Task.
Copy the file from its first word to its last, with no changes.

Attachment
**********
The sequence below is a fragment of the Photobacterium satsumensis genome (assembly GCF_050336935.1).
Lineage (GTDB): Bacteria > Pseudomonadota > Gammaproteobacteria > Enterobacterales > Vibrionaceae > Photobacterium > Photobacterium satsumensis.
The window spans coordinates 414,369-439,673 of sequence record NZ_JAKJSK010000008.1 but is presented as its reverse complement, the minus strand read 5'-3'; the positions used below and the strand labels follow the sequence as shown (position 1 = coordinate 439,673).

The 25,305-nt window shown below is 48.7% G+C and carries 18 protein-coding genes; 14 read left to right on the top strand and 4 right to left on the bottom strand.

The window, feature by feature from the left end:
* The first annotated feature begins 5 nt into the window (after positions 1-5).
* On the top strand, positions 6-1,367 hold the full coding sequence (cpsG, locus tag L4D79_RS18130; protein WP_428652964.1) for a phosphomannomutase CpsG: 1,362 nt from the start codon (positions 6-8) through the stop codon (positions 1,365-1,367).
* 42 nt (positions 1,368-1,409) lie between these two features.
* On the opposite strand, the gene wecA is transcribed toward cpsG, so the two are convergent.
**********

The sequence below is a fragment of the Photobacterium satsumensis genome (assembly GCF_050336935.1).
Lineage (GTDB): Bacteria > Pseudomonadota > Gammaproteobacteria > Enterobacterales > Vibrionaceae > Photobacterium > Photobacterium satsumensis.
The window spans coordinates 414,369-439,673 of sequence record NZ_JAKJSK010000008.1 but is presented as its reverse complement, the minus strand read 5'-3'; the positions used below and the strand labels follow the sequence as shown (position 1 = coordinate 439,673).

The 25,305-nt window shown below is 48.7% G+C and carries 18 protein-coding genes; 14 read left to right on the top strand and 4 right to left on the bottom strand.

The window, feature by feature from the left end:
* The first annotated feature begins 5 nt into the window (after positions 1-5).
* On the top strand, positions 6-1,367 hold the full coding sequence (cpsG, locus tag L4D79_RS18130; protein WP_428652964.1) for a phosphomannomutase CpsG: 1,362 nt from the start codon (positions 6-8) through the stop codon (positions 1,365-1,367).
* 42 nt (positions 1,368-1,409) lie between these two features.
* On the opposite strand, the gene wecA is transcribed toward cpsG, so the two are convergent.